How To Make Vanilla Syrup.
The most common sugar to water syrup ratios are 1:1, 3:2, and 2:1. A equal part of sugar and water, 1:1 is a bit thin, doesn’t last as long from mold as the others, and offers less sweetening potential. I don’t care for 1:1, and it’s usually just made this way because it doesn’t need to be heated and is cheap. The next one is 3:2. so three parts sugar to 2 parts water. This is perhaps the best ratio as it offers a similar sweetening potential as 2:1 without any of the issues 2:1 has. This syrup ratio does need to be heated to dissolve the sugar fully, but once it is dissolved, it will not recrystallize. Most of the classic late 1800s and early 1900s syrups were 3:2. The last ratio is 2:1. This syrup ratio needs to be heated to dissolve the sugar too fully. Unfortunately, once it cools, the sugar crystals can reform and form hard clumps of sugar crystals in your syrup. 2:1 syrups’ best feature is their very long shelf life. There is a high enough concentration of sugar that most bacteria are killed, and mold won’t form for a few weeks.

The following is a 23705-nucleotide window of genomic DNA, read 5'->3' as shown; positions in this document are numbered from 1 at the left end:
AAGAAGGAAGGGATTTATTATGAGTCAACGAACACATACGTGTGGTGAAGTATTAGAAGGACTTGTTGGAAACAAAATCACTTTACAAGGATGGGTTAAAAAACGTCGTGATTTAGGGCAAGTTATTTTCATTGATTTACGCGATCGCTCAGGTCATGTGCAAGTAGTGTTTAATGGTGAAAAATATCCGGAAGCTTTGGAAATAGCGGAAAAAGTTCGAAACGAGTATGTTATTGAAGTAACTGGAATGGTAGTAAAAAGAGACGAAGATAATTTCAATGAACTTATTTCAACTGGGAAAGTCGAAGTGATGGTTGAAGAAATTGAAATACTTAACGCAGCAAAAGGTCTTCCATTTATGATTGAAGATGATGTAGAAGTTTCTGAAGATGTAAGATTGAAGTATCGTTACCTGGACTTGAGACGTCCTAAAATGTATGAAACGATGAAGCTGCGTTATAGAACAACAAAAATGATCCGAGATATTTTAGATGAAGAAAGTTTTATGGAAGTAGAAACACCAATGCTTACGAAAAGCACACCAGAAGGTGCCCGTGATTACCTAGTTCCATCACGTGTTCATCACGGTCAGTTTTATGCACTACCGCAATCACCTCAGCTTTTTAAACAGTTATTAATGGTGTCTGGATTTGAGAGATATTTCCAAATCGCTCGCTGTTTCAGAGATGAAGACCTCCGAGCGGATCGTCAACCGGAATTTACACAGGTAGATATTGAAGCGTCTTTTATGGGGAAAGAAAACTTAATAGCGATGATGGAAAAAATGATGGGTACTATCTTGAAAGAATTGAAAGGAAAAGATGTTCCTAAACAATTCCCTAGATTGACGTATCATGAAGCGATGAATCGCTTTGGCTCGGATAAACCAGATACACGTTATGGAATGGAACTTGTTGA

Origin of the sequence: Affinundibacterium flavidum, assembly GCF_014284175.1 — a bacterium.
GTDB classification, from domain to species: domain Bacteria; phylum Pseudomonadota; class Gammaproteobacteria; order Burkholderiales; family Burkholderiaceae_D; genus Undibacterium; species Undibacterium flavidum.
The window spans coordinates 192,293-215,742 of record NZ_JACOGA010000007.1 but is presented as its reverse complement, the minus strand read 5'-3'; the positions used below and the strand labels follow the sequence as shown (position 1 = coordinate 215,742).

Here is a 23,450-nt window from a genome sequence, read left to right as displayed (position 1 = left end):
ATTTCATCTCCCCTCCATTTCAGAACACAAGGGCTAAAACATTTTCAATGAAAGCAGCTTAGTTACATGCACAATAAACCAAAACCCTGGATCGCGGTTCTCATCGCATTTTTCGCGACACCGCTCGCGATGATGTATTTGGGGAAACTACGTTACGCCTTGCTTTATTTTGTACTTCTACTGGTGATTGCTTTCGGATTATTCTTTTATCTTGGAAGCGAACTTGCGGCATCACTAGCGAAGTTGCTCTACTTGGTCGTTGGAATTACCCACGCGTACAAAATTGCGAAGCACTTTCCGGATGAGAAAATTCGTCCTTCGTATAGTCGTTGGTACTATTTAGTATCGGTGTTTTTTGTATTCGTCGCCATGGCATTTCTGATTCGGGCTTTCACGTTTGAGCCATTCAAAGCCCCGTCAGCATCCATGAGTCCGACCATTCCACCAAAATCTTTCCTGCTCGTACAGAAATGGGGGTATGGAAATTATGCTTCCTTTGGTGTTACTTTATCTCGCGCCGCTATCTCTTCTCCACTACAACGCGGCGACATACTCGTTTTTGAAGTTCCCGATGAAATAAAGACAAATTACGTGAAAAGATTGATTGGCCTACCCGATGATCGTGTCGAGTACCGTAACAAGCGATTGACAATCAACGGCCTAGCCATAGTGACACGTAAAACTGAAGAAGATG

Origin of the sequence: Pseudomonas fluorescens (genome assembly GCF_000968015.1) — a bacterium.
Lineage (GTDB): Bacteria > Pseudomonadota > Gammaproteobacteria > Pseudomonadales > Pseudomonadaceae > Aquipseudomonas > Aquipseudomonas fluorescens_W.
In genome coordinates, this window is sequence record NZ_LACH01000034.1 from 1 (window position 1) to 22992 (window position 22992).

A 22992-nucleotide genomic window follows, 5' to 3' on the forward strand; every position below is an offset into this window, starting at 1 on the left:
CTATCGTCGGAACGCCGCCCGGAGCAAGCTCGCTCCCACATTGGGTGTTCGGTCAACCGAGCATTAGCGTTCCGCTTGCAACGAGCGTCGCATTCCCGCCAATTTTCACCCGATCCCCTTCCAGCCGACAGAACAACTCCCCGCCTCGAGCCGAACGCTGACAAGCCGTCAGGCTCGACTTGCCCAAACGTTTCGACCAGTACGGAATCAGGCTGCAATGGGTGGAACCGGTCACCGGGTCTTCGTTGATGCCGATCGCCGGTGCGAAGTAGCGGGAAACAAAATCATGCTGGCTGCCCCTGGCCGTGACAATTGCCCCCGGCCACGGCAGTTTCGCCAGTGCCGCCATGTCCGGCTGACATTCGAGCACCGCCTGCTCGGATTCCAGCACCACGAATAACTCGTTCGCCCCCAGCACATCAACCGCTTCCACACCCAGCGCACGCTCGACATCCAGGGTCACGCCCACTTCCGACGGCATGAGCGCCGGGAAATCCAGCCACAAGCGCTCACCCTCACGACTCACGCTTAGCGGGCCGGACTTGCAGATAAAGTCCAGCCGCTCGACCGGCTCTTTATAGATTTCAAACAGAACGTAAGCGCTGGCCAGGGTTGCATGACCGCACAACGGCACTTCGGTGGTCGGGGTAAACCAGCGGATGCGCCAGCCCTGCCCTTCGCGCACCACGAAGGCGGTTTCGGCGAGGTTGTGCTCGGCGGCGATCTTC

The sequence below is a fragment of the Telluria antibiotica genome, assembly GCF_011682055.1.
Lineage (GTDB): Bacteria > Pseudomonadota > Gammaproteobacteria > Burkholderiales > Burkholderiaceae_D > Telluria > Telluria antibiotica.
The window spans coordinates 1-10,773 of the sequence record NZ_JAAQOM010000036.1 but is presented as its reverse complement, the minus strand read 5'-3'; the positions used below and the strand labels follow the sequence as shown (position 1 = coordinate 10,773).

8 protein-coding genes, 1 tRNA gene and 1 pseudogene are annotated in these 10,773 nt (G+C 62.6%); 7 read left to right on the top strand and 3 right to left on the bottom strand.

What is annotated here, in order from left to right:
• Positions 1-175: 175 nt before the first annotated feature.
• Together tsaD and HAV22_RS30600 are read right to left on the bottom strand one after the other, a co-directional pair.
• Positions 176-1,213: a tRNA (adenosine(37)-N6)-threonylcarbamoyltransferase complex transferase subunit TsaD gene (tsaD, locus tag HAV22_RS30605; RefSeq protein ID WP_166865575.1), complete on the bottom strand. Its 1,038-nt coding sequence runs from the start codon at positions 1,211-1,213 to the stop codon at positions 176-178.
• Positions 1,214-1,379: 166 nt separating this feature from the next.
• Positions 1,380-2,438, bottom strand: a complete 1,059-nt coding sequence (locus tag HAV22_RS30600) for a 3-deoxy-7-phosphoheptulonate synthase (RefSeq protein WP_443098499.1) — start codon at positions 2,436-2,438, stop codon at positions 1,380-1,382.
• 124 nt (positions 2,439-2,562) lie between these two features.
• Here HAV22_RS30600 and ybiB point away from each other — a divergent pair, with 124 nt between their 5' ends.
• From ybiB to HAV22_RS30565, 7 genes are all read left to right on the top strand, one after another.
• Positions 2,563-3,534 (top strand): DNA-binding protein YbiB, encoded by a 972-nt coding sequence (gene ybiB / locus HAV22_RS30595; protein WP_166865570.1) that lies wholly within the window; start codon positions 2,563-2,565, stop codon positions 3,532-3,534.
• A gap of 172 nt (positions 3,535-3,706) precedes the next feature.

Once you have picked the syrup ratio you want and made it, add the vanilla extract and stir till fully incorporated. It’s that simple. Be aware that the standard extract to syrup ratio is 1:30. So for every 30 oz of syrup, add 1 oz of extract. That ratio can be easily scaled for different volumes. For example, for 2 cups of syrup (16 oz/480 mLs), add around a half ounce (15 mLs) of extract.
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